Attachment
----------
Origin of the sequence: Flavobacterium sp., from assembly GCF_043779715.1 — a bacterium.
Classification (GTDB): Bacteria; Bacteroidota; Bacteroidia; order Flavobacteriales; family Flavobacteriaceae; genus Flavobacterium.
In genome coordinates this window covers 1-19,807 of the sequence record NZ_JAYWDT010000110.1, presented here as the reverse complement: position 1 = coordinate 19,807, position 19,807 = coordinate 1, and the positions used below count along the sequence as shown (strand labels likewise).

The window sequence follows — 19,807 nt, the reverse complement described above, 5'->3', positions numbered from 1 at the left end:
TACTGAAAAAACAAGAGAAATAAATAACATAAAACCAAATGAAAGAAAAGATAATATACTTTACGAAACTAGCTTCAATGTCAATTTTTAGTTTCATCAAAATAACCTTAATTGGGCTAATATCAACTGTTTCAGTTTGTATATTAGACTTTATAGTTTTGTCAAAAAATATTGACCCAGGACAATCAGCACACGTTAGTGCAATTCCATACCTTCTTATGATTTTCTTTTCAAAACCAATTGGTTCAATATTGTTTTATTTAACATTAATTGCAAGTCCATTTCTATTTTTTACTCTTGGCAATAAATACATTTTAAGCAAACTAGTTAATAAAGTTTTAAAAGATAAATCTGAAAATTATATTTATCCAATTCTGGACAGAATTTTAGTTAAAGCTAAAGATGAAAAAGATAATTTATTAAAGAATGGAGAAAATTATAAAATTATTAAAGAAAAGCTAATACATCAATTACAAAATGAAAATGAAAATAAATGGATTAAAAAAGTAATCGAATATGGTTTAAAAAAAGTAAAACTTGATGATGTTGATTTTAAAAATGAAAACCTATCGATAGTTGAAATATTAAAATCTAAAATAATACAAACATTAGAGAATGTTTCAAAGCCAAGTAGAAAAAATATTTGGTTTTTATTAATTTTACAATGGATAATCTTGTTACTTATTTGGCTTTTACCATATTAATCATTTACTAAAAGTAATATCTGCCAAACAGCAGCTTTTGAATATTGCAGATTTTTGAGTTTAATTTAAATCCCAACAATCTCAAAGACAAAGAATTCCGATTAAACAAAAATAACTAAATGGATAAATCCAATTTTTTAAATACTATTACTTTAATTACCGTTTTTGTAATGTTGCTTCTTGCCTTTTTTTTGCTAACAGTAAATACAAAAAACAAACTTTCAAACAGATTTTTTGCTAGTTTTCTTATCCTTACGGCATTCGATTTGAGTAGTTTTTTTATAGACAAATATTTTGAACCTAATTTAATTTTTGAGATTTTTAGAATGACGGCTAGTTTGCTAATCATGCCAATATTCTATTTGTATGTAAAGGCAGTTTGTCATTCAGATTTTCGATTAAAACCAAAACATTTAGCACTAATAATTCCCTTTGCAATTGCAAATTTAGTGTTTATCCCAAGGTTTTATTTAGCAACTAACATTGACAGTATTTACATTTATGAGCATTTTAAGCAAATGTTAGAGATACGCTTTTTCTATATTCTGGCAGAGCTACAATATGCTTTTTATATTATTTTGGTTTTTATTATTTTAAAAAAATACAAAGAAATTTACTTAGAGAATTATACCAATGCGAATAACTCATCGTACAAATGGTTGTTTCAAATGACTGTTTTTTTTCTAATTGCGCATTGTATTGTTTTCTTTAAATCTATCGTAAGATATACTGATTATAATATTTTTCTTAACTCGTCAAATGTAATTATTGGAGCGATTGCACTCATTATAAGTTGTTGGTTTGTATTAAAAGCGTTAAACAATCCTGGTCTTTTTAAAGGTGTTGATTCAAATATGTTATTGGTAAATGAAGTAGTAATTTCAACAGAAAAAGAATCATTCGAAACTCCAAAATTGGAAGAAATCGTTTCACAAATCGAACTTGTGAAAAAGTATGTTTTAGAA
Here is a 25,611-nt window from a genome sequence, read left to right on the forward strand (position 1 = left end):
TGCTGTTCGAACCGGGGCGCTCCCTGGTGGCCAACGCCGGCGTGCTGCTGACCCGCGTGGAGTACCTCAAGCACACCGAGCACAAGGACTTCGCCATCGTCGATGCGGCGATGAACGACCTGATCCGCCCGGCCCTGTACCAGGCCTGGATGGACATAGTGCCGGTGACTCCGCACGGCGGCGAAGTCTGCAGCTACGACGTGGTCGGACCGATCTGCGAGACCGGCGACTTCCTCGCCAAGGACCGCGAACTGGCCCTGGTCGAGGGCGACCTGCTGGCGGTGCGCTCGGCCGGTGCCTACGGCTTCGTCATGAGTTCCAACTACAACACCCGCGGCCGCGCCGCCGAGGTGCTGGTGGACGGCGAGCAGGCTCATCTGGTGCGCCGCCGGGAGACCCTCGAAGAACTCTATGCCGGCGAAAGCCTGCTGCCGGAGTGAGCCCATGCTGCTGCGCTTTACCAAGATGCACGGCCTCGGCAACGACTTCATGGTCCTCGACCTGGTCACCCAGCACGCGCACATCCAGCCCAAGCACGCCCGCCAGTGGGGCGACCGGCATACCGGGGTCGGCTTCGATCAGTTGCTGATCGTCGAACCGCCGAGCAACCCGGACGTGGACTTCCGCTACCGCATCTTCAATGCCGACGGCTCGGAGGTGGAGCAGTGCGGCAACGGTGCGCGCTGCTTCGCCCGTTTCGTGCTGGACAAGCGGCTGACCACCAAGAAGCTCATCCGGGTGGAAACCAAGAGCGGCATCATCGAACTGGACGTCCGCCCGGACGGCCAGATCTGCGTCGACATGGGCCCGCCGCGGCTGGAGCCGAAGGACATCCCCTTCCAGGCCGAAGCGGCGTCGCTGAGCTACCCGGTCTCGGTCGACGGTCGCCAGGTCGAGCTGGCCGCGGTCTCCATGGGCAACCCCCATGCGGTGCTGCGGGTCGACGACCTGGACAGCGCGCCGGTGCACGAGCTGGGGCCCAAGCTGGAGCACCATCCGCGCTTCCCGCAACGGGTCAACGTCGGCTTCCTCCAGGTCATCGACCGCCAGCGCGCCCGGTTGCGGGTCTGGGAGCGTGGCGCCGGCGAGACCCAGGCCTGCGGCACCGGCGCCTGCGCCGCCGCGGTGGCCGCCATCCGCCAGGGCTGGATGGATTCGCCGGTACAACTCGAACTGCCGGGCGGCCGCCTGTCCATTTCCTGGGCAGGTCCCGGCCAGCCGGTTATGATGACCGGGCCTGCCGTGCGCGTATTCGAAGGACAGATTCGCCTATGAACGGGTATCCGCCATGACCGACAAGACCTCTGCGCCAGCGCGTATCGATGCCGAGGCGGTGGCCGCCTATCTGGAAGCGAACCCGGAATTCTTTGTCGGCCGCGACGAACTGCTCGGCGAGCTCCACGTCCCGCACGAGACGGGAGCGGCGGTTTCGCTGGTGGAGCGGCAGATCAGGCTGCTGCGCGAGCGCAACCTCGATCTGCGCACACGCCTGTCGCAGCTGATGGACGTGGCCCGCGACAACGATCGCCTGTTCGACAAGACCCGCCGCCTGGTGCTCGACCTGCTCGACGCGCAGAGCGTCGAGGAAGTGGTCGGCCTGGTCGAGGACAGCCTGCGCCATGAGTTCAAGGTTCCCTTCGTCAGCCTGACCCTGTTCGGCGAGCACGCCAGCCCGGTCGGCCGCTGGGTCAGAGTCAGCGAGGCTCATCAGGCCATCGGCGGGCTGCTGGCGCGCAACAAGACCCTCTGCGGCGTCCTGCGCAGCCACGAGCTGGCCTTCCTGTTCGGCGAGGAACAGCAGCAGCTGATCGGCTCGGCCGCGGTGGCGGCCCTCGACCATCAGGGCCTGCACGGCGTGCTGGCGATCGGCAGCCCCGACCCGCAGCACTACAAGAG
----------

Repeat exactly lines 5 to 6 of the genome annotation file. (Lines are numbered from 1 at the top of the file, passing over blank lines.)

TACTGAAAAAACAAGAGAAATAAATAACATAAAACCAAATGAAAGAAAAGATAATATACTTTACGAAACTAGCTTCAATGTCAATTTTTAGTTTCATCAAAATAACCTTAATTGGGCTAATATCAACTGTTTCAGTTTGTATATTAGACTTTATAGTTTTGTCAAAAAATATTGACCCAGGACAATCAGCACACGTTAGTGCAATTCCATACCTTCTTATGATTTTCTTTTCAAAACCAATTGGTTCAATATTGTTTTATTTAACATTAATTGCAAGTCCATTTCTATTTTTTACTCTTGGCAATAAATACATTTTAAGCAAACTAGTTAATAAAGTTTTAAAAGATAAATCTGAAAATTATATTTATCCAATTCTGGACAGAATTTTAGTTAAAGCTAAAGATGAAAAAGATAATTTATTAAAGAATGGAGAAAATTATAAAATTATTAAAGAAAAGCTAATACATCAATTACAAAATGAAAATGAAAATAAATGGATTAAAAAAGTAATCGAATATGGTTTAAAAAAAGTAAAACTTGATGATGTTGATTTTAAAAATGAAAACCTATCGATAGTTGAAATATTAAAATCTAAAATAATACAAACATTAGAGAATGTTTCAAAGCCAAGTAGAAAAAATATTTGGTTTTTATTAATTTTACAATGGATAATCTTGTTACTTATTTGGCTTTTACCATATTAATCATTTACTAAAAGTAATATCTGCCAAACAGCAGCTTTTGAATATTGCAGATTTTTGAGTTTAATTTAAATCCCAACAATCTCAAAGACAAAGAATTCCGATTAAACAAAAATAACTAAATGGATAAATCCAATTTTTTAAATACTATTACTTTAATTACCGTTTTTGTAATGTTGCTTCTTGCCTTTTTTTTGCTAACAGTAAATACAAAAAACAAACTTTCAAACAGATTTTTTGCTAGTTTTCTTATCCTTACGGCATTCGATTTGAGTAGTTTTTTTATAGACAAATATTTTGAACCTAATTTAATTTTTGAGATTTTTAGAATGACGGCTAGTTTGCTAATCATGCCAATATTCTATTTGTATGTAAAGGCAGTTTGTCATTCAGATTTTCGATTAAAACCAAAACATTTAGCACTAATAATTCCCTTTGCAATTGCAAATTTAGTGTTTATCCCAAGGTTTTATTTAGCAACTAACATTGACAGTATTTACATTTATGAGCATTTTAAGCAAATGTTAGAGATACGCTTTTTCTATATTCTGGCAGAGCTACAATATGCTTTTTATATTATTTTGGTTTTTATTATTTTAAAAAAATACAAAGAAATTTACTTAGAGAATTATACCAATGCGAATAACTCATCGTACAAATGGTTGTTTCAAATGACTGTTTTTTTTCTAATTGCGCATTGTATTGTTTTCTTTAAATCTATCGTAAGATATACTGATTATAATATTTTTCTTAACTCGTCAAATGTAATTATTGGAGCGATTGCACTCATTATAAGTTGTTGGTTTGTATTAAAAGCGTTAAACAATCCTGGTCTTTTTAAAGGTGTTGATTCAAATATGTTATTGGTAAATGAAGTAGTAATTTCAACAGAAAAAGAATCATTCGAAACTCCAAAATTGGAAGAAATCGTTTCACAAATCGAACTTGTGAAAAAGTATGTTTTAGAA
Here is a 25,611-nt window from a genome sequence, read left to right on the forward strand (position 1 = left end):